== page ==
Mediodorsal Thalamic Neurons Mirror the Activity of Medial Prefrontal Neurons Responding to Movement and Reinforcement during a Dynamic DNMTP Task
Adaptive behavior, decision-making, higher order thalamic nuclei, rat, spatial coding, tetrode
The mediodorsal nucleus (MD) interacts with medial prefrontal cortex (mPFC) to support learning and adaptive decision-making. MD receives driver (layer 5) and modulatory (layer 6) projections from PFC and is the main source of driver thalamic projections to middle cortical layers of PFC. Little is known about the activity of MD neurons and their influence on PFC during decision-making. We recorded MD neurons in rats performing a dynamic delayed nonmatching to position (dDNMTP) task and compared results to a previous study of mPFC with the same task (Onos et al., 2016). Criterion event-related responses were observed for 22% (254/1179) of neurons recorded in MD, 237 (93%) of which exhibited activity consistent with mPFC response types. More MD than mPFC neurons exhibited responses related to movement (45% vs. 29%) and reinforcement (51% vs. 27%). MD had few responses related to lever presses, and none related to preparation or memory delay, which constituted 43% of event-related activity in mPFC. Comparison of averaged normalized population activity and population response times confirmed the broad similarity of common response types in MD and mPFC and revealed differences in the onset and offset of some response types. Our results show that MD represents information about actions and outcomes essential for decision-making during dDNMTP, consistent with evidence from lesion studies that MD supports reward-based learning and action-selection. These findings support the hypothesis that MD reinforces task-relevant neural activity in PFC that gives rise to adaptive behavior.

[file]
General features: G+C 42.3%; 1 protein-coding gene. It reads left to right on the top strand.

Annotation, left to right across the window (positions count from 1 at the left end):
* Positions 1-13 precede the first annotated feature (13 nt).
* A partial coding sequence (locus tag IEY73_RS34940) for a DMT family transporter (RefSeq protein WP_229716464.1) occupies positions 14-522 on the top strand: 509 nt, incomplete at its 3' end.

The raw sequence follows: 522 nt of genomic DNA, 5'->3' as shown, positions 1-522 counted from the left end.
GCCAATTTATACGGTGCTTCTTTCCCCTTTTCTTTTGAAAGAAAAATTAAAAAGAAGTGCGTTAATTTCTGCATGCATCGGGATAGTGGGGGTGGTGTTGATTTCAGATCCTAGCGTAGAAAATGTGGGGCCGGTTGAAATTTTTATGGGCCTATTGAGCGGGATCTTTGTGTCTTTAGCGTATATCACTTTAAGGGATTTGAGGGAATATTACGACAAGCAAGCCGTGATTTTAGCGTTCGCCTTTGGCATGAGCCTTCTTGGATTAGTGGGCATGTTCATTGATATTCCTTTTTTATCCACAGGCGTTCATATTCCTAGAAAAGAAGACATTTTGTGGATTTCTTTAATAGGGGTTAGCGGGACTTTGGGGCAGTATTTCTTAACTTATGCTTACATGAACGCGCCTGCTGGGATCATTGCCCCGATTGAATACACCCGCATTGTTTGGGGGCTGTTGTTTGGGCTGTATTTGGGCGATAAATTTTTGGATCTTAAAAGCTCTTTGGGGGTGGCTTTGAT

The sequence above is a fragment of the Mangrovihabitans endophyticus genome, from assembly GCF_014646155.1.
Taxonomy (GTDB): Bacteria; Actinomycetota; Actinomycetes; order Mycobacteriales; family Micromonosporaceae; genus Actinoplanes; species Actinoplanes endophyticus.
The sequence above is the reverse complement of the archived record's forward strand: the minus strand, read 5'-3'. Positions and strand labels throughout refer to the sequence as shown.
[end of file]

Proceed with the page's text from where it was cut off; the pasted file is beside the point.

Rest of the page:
Miller, R. L., Francoeur, M. J., Gibson, B. M., & Mair, R. G. (2017). Mediodorsal Thalamic Neurons Mirror the Activity of Medial Prefrontal Neurons Responding to Movement and Reinforcement during a Dynamic DNMTP Task. eNeuro, 4(5), ENEURO-0196.
Authors report no conflict of interest.
This work was supported by a Research Leveraging Initiative grant from the University of New Hampshire and R15-MH110876 from the National Institute for Mental Health.
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